An Odyssey: A Father, a Son, and an Epic (Knopf), by classicist Daniel Mendelsohn *94, begins when his father, at 81, decides to audit his course on Homer’s Odyssey. The retired research scientist frustrates his son by challenging his literary interpretations in class; but when they embark on a cruise retracing Odysseus’ path, the elder Mendelsohn and his son finally begin to understand each other. 

A Moonless, Starless Sky: Ordinary Women and Men Fighting Extremism in Africa (Hachette), by Alexis Okeowo ’06, recounts extraordinary acts of defiance in regions of Africa marred by conflict: a couple kidnapped by Joseph Kony’s Lord’s Resistance Army and now seeking a new life, a Mauritanian fighting modern slavery, a women’s basketball team flourishing in Somalia, and a vigilante taking up arms against the extremist group Boko Haram.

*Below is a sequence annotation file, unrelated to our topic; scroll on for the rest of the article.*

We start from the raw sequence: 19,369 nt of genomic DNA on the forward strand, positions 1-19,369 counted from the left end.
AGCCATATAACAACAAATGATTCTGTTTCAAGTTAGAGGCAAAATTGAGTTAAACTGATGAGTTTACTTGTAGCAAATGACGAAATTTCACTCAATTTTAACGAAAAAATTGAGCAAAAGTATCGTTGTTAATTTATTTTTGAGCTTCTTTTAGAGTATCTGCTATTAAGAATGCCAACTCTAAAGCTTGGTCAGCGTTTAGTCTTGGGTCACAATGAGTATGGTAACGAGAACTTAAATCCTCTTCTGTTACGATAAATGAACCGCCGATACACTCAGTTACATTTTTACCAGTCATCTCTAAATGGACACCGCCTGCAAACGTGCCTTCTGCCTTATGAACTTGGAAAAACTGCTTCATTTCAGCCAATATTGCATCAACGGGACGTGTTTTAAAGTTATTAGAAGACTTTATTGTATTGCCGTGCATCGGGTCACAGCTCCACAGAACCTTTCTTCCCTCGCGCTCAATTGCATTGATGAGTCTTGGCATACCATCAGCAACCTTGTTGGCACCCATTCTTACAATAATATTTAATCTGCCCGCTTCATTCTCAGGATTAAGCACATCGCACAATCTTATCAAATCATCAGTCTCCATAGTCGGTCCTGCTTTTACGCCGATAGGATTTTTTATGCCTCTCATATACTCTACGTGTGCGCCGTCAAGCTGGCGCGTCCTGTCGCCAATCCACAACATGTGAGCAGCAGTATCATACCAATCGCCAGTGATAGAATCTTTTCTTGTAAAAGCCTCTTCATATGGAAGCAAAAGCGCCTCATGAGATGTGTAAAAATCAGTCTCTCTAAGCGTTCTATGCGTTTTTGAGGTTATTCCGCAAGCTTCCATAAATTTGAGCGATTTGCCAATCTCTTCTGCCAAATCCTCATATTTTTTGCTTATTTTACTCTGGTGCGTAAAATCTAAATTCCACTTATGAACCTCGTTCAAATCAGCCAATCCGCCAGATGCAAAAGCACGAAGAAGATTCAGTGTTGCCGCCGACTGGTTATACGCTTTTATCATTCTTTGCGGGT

A Life of Adventure and Delight (Norton), by Akhil Sharma ’92, is a collection of eight short stories chronicling the lives of Indians and their personal struggles. The stories revolve around the complex — and sometimes humorous — aspects of marriage, sickness, and love. 

A Hundred Billion Trillion Stars (Greenwillow), by Seth Fishman ’04, makes enormous numbers accessible to children. The book demonstrates in relatable terms unfathomable quantities such as the 37 billion rabbits and 3 trillion trees on Earth and the 100 billion trillion stars in the universe.